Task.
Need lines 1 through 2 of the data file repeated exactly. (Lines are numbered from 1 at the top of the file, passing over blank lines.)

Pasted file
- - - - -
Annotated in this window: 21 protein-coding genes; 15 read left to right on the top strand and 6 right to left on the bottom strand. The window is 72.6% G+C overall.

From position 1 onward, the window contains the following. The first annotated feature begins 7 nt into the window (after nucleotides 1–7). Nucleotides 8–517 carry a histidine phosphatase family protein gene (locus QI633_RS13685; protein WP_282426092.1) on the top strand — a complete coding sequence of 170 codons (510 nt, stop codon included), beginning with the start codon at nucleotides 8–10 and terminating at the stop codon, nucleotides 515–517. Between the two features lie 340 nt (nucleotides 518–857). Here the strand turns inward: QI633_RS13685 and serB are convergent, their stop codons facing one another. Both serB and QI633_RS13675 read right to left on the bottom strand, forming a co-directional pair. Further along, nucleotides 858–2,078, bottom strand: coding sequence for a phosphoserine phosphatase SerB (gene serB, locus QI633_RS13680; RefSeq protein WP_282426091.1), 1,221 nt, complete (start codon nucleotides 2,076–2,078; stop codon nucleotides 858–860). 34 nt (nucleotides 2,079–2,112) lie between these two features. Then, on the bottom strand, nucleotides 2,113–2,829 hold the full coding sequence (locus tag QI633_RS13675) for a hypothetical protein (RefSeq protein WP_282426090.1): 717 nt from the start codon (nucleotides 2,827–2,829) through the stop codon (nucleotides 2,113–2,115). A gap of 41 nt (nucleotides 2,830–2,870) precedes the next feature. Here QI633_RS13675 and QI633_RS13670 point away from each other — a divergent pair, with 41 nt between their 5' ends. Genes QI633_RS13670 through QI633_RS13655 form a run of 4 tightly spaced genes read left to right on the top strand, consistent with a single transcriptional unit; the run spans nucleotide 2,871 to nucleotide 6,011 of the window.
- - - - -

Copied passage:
Annotated in this window: 21 protein-coding genes; 15 read left to right on the top strand and 6 right to left on the bottom strand. The window is 72.6% G+C overall.

From position 1 onward, the window contains the following. The first annotated feature begins 7 nt into the window (after nucleotides 1–7). Nucleotides 8–517 carry a histidine phosphatase family protein gene (locus QI633_RS13685; protein WP_282426092.1) on the top strand — a complete coding sequence of 170 codons (510 nt, stop codon included), beginning with the start codon at nucleotides 8–10 and terminating at the stop codon, nucleotides 515–517. Between the two features lie 340 nt (nucleotides 518–857). Here the strand turns inward: QI633_RS13685 and serB are convergent, their stop codons facing one another. Both serB and QI633_RS13675 read right to left on the bottom strand, forming a co-directional pair. Further along, nucleotides 858–2,078, bottom strand: coding sequence for a phosphoserine phosphatase SerB (gene serB, locus QI633_RS13680; RefSeq protein WP_282426091.1), 1,221 nt, complete (start codon nucleotides 2,076–2,078; stop codon nucleotides 858–860). 34 nt (nucleotides 2,079–2,112) lie between these two features. Then, on the bottom strand, nucleotides 2,113–2,829 hold the full coding sequence (locus tag QI633_RS13675) for a hypothetical protein (RefSeq protein WP_282426090.1): 717 nt from the start codon (nucleotides 2,827–2,829) through the stop codon (nucleotides 2,113–2,115). A gap of 41 nt (nucleotides 2,830–2,870) precedes the next feature. Here QI633_RS13675 and QI633_RS13670 point away from each other — a divergent pair, with 41 nt between their 5' ends. Genes QI633_RS13670 through QI633_RS13655 form a run of 4 tightly spaced genes read left to right on the top strand, consistent with a single transcriptional unit; the run spans nucleotide 2,871 to nucleotide 6,011 of the window.